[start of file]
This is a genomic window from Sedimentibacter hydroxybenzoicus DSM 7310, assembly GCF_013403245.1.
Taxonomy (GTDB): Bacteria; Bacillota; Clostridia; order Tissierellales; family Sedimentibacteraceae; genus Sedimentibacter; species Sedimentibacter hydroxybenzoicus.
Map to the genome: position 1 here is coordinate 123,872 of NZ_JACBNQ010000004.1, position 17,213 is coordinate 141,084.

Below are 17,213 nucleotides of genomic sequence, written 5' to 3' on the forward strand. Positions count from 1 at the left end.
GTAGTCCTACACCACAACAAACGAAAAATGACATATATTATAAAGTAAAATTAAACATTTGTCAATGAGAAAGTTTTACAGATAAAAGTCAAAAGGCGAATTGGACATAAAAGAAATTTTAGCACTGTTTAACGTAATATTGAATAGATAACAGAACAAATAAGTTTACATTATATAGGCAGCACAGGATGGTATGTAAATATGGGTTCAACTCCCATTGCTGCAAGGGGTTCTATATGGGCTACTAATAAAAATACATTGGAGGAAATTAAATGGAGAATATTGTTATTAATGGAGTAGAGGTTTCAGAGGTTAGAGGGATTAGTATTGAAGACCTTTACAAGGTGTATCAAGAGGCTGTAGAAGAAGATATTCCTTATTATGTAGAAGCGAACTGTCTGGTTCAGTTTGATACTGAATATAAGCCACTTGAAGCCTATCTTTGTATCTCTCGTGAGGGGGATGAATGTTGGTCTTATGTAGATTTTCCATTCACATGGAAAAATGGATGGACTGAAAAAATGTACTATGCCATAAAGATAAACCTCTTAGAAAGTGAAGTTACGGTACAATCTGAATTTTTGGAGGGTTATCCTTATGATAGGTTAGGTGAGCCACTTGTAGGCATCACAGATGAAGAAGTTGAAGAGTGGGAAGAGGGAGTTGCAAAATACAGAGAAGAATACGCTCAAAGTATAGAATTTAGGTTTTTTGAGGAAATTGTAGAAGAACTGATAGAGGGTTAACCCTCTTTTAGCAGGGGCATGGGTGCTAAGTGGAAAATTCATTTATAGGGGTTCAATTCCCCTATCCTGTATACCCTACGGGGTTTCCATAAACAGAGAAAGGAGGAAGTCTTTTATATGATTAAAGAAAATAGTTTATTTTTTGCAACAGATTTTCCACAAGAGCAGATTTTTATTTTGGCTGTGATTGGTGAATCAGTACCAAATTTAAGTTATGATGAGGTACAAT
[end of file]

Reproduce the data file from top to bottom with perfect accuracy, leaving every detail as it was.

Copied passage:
This is a genomic window from Sedimentibacter hydroxybenzoicus DSM 7310, assembly GCF_013403245.1.
Taxonomy (GTDB): Bacteria; Bacillota; Clostridia; order Tissierellales; family Sedimentibacteraceae; genus Sedimentibacter; species Sedimentibacter hydroxybenzoicus.
Map to the genome: position 1 here is coordinate 123,872 of NZ_JACBNQ010000004.1, position 17,213 is coordinate 141,084.

Below are 17,213 nucleotides of genomic sequence, written 5' to 3' on the forward strand. Positions count from 1 at the left end.
GTAGTCCTACACCACAACAAACGAAAAATGACATATATTATAAAGTAAAATTAAACATTTGTCAATGAGAAAGTTTTACAGATAAAAGTCAAAAGGCGAATTGGACATAAAAGAAATTTTAGCACTGTTTAACGTAATATTGAATAGATAACAGAACAAATAAGTTTACATTATATAGGCAGCACAGGATGGTATGTAAATATGGGTTCAACTCCCATTGCTGCAAGGGGTTCTATATGGGCTACTAATAAAAATACATTGGAGGAAATTAAATGGAGAATATTGTTATTAATGGAGTAGAGGTTTCAGAGGTTAGAGGGATTAGTATTGAAGACCTTTACAAGGTGTATCAAGAGGCTGTAGAAGAAGATATTCCTTATTATGTAGAAGCGAACTGTCTGGTTCAGTTTGATACTGAATATAAGCCACTTGAAGCCTATCTTTGTATCTCTCGTGAGGGGGATGAATGTTGGTCTTATGTAGATTTTCCATTCACATGGAAAAATGGATGGACTGAAAAAATGTACTATGCCATAAAGATAAACCTCTTAGAAAGTGAAGTTACGGTACAATCTGAATTTTTGGAGGGTTATCCTTATGATAGGTTAGGTGAGCCACTTGTAGGCATCACAGATGAAGAAGTTGAAGAGTGGGAAGAGGGAGTTGCAAAATACAGAGAAGAATACGCTCAAAGTATAGAATTTAGGTTTTTTGAGGAAATTGTAGAAGAACTGATAGAGGGTTAACCCTCTTTTAGCAGGGGCATGGGTGCTAAGTGGAAAATTCATTTATAGGGGTTCAATTCCCCTATCCTGTATACCCTACGGGGTTTCCATAAACAGAGAAAGGAGGAAGTCTTTTATATGATTAAAGAAAATAGTTTATTTTTTGCAACAGATTTTCCACAAGAGCAGATTTTTATTTTGGCTGTGATTGGTGAATCAGTACCAAATTTAAGTTATGATGAGGTACAAT